Since 2000 however things finally started to look better, except that the statistics on the extent of urban poverty are totally biased and don't count millions of people. A new kind of poverty – a relative one – has risen, hidden in the shade of the successful fight against absolute poverty. As you can see everything is intertwined: statistics, definitions, lines etc… Political motives but also lack of rigorous and consistent monitoring play are the main problems causing this bias.
Poverty lines like the World Bank’s 1$-a-day line are used to set a level below which people are considered to be in extreme poverty. However, everywhere in the world governments have come up with their own absolute poverty lines. Why would they do that? This shows two things:
As shown in the articles on poverty stats and poverty line, both a) and b) are true. The more countries are developed and the more they suffer huge inequalities in the population, the more this kind of absolute poverty line is irrelevant. In any country of the world, what you get for $1 a day is radically different, even among the poorest ones, even among a single country (e.g. urban vs rural residents).
Perceptions of pain, harm and suffering vary across cultures. Some rich populations have a thing for cold showers or consider not using warm water as a way of saving energy rather than a characteristic of absolute poverty.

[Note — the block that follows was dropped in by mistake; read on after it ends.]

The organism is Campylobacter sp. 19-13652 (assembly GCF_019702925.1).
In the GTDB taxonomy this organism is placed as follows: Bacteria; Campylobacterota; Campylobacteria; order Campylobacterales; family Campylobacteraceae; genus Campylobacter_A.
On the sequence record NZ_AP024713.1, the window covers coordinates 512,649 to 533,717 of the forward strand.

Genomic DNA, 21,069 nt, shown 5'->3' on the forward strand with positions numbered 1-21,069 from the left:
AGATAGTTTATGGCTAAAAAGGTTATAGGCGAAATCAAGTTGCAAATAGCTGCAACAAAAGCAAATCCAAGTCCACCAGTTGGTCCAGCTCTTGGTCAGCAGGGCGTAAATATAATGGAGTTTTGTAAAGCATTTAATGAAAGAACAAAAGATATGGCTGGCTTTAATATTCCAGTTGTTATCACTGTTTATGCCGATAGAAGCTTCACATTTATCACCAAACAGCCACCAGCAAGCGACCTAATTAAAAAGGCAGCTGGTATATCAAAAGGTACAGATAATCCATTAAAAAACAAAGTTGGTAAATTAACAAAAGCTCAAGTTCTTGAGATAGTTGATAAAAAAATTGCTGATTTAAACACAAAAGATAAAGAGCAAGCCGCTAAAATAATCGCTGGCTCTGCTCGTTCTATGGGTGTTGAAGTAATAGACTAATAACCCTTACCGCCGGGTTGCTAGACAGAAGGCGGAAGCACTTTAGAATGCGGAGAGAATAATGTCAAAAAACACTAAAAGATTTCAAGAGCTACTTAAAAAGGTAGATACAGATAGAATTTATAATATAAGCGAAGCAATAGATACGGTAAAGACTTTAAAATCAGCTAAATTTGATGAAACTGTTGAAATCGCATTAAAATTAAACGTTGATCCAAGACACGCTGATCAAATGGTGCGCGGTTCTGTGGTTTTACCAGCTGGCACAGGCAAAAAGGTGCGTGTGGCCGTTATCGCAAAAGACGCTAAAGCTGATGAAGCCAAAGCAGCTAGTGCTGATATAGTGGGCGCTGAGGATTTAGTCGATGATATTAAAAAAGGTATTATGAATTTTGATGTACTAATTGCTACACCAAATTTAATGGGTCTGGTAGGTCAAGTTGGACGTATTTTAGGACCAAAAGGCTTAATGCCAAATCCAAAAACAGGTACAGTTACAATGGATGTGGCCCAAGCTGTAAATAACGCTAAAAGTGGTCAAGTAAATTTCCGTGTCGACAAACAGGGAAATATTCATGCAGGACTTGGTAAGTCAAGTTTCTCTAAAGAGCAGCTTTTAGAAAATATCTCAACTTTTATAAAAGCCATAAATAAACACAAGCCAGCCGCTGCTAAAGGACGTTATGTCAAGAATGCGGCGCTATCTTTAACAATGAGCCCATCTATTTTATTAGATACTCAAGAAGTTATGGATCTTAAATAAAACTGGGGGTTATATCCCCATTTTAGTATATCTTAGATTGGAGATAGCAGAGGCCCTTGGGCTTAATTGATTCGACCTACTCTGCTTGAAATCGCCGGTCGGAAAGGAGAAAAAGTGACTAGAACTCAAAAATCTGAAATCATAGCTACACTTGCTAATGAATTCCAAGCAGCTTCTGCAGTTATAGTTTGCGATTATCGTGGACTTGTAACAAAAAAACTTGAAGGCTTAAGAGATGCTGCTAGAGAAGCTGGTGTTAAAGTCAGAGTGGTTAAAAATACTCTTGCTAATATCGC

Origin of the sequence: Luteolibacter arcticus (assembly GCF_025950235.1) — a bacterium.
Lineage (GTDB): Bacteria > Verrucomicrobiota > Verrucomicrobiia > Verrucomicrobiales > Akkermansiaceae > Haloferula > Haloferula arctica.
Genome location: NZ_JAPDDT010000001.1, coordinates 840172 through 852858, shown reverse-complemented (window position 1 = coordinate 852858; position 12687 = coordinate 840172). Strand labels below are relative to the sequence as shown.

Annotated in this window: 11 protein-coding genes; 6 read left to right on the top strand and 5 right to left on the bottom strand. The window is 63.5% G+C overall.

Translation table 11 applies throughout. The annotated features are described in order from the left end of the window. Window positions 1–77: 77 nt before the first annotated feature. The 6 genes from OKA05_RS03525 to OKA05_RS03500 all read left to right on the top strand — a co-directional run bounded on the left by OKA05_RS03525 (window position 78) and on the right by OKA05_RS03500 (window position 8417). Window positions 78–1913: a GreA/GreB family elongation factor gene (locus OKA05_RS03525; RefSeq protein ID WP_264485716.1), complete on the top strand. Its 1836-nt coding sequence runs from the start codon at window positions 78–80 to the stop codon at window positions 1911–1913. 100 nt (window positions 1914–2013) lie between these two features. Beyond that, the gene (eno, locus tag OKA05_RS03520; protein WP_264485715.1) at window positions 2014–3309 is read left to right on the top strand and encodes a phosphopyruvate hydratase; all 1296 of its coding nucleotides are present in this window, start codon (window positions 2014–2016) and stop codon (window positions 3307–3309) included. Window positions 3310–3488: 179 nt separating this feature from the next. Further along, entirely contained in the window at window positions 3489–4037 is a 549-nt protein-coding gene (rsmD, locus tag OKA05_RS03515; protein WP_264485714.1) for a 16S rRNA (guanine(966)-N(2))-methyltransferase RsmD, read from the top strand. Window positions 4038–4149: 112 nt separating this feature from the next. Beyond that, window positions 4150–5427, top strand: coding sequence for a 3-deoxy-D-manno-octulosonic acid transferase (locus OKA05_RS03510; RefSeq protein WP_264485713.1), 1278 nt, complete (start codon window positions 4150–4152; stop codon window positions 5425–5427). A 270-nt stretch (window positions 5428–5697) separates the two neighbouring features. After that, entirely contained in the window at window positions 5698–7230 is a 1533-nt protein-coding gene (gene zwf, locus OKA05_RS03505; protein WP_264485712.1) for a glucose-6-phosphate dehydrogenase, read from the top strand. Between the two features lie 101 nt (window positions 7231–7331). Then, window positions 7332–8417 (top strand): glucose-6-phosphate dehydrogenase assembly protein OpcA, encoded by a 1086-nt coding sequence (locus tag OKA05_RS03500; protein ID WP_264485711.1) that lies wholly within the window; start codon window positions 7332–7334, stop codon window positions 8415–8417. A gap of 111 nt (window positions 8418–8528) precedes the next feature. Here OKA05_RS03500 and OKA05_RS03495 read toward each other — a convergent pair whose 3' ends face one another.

Others purposely eat less than the recommended 2000 calories per day because they believe it is healthier for their bodies or souls. And some people absolutely don’t mind living in rooms crowded with family members or friends without thinking it’s a problem. End of line: absolute poverty is challenged by different conceptions of what basic needs are. From this angle, consensus on what absolute poverty is seems impossible.
If the definition of poverty showed that the phenomenon is not only a biological problem but in essence a context-bound one depending on the ability to fully participate in a society, several academics such as the famous Amartya Sen (1981) have always been looking for an “irreducible core of absolute deprivation”, one unquestionably obvious when observing a human being suffering from hunger, or any “visible hardship”.
Indeed, no matter what culture we’re talking about, we are all able to identify poverty, destitution and suffering by instinct. Hence we can start seeing how absolute and relative poverty are different. The true interest of the debate is in fact to define what a people’s needs are (as opposed to what they want), and whether they are uniform across the globe.
The challenge of defining basic needs has been quite the same as that of defining absolute poverty, because everything becomes relative if the concept is pushed far enough. However, by considering basic needs as an absence of major harm, researchers started asking the right questions. From then, many experts have started to claim that mortality (death rates) should have a central place as a measure of poverty. You can’t get more down to earth than that!
But it’s not just about being alive, it’s about life expectancy. How long you can live and how much you can achieve during that time. Sixty years ago, after World War II, life expectancy in a good number of countries was around 30-35 years on average. That does sounds like a good reflection of absolute poverty.